by contact with his fellows. He had the gift of teaching younger men; he was a good master. Occasionally in his later sermons he would inveigh against the futility of human knowledge; he would cry that a little old woman who held the faith knew more than did Aristotle and Plato. Nevertheless he was convinced of the merits of education, of the power of human reasoning. Reason justified his flying from his home; reason supported his attack upon astrology; his own prophecies found their proof in reason. His farewell letter to his father had concluded with the plea that his little brother might be taught, in order not to waste his time. Hereafter he was to urge the Florentines to have their children taught the art of grammar, and that by good masters. The old-fashioned Scholastic dialectics in which the Dominicans were trained were to Savonarola a real vehicle of thought; to the last he was always thinking, putting everything to the test of his own judgment; page upon page of his sermons form one long argument. Savonarola was in fact eminently argumentative. If the coarse and tightly compressed lips betokened obstinacy and self-assertion, sympathy shone in the expressive eyes. Savonarola held his audience with his eyes as well as with his voice. The small plain-featured Lombard with the awkward gestures and the ill-trained voice was early loved in Florence by those who knew him. Impatient of indifference or opposition, his sympathy readily went out to those who welcomed him, expanding into a yearning love for Florence, his adopted city, and her people. Sympathy and self-assertion are perhaps the two keys to his character and his career.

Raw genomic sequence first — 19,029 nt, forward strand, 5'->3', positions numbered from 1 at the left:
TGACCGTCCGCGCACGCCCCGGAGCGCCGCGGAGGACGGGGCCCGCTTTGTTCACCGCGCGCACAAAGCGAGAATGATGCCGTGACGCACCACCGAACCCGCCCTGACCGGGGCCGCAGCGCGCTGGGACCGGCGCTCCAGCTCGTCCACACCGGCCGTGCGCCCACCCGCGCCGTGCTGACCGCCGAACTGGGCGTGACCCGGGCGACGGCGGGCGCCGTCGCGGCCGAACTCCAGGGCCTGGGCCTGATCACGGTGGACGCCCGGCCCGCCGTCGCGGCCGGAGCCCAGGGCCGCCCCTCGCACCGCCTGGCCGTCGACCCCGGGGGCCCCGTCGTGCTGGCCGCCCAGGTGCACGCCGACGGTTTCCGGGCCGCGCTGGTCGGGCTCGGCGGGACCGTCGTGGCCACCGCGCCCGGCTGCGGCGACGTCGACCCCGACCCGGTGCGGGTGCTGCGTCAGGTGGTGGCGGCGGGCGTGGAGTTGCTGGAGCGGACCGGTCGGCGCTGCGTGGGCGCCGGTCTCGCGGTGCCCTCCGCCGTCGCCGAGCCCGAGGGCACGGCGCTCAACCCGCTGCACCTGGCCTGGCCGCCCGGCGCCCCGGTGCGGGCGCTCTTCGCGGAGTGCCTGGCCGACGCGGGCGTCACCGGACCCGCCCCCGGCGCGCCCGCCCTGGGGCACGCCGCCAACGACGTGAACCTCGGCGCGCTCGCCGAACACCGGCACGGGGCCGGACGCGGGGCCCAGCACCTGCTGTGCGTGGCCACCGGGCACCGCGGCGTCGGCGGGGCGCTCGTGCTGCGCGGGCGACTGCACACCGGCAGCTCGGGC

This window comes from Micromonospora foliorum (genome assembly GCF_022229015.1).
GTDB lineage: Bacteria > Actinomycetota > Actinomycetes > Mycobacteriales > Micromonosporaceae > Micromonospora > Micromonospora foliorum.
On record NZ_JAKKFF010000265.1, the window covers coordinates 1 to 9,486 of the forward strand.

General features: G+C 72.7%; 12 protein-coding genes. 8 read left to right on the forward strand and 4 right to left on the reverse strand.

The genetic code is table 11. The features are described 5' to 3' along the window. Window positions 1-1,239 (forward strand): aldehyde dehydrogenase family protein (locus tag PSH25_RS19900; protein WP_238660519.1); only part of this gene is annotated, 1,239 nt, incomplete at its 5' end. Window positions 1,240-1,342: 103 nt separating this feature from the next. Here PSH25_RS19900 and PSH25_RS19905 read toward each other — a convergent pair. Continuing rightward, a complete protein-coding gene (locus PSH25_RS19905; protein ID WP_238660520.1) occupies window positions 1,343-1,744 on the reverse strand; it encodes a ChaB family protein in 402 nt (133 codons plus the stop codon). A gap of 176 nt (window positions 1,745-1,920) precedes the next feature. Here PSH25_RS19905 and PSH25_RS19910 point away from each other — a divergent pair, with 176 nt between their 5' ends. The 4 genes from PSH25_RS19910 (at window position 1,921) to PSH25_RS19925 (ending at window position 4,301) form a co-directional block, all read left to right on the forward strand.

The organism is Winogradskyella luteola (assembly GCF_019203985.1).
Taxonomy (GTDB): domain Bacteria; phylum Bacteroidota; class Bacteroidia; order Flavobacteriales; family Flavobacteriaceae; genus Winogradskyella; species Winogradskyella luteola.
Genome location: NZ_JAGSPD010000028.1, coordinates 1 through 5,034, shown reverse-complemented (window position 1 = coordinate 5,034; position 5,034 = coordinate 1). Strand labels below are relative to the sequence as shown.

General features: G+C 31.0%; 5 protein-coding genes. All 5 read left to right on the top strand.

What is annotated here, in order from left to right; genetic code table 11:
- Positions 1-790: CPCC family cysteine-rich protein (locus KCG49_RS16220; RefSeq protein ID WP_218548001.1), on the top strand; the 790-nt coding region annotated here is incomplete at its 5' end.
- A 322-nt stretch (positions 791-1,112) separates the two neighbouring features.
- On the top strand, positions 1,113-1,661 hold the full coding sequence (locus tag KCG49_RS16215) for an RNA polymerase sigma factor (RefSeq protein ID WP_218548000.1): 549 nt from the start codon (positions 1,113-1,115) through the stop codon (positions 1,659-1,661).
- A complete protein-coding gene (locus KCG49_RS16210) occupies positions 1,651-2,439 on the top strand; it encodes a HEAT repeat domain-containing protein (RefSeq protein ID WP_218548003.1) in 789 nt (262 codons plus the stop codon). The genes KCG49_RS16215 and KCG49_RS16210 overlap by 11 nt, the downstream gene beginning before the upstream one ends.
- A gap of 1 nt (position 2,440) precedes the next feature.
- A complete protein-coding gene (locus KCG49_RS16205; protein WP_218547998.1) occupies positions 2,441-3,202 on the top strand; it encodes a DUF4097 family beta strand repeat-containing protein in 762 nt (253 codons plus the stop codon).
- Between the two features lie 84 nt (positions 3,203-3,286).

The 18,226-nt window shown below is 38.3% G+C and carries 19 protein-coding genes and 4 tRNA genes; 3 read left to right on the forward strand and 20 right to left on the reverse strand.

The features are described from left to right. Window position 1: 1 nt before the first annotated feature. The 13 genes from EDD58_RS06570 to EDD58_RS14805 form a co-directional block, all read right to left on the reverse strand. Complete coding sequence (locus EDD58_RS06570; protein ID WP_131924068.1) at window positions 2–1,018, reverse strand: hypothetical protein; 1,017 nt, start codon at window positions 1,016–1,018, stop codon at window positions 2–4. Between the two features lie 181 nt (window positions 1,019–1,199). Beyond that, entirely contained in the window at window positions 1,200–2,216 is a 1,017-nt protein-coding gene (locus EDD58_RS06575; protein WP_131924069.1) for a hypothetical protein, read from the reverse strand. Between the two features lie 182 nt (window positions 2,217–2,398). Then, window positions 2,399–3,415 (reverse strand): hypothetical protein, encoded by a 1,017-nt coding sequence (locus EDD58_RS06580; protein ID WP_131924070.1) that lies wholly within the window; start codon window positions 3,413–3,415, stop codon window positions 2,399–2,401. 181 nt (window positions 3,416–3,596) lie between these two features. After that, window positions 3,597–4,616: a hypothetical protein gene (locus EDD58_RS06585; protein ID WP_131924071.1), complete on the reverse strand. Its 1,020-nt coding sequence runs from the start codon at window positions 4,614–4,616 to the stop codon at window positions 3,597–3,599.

Until Savonarola steps into the full light of history the tales told by his early biographers must be received with caution. The temptation to exaggerate and ante-date is with hagiologists and martyrologists of all ages irresistible. The atmosphere of asceticism favours imagination, and the houses of the great Religious Orders were natural forcing-beds for legends relating to their members. Such legends, serving to edification, will be welcome to all but dry historians who are more perplexed by the unconscious exaggerations of devotees than by the deliberate falsehoods of opponents. Savonarola's party in 1497 destroyed the heads of the Medicean group; after the Medicean restoration of 1512 his name was indelibly stamped on the popular cause which had been overthrown; above all, his name became a watchword during the passionate struggle of the Second Republic. What then was more natural than to represent him as, from the moment of his settlement in Florence, promoting opposition to the Medici? The stories of his attitude of independence or incivility towards Lorenzo may or may not be true. The sermon which he preached before the Slgnoria on April 6, 1491, has been regarded as an attack upon the Medici. It is rather an academic lecture upon civic justice, which might have been appropriately preached before any European magistracy. Had the Friar been the recognised opponent of the ruling house, he would not have been invited to address the Signor'ia,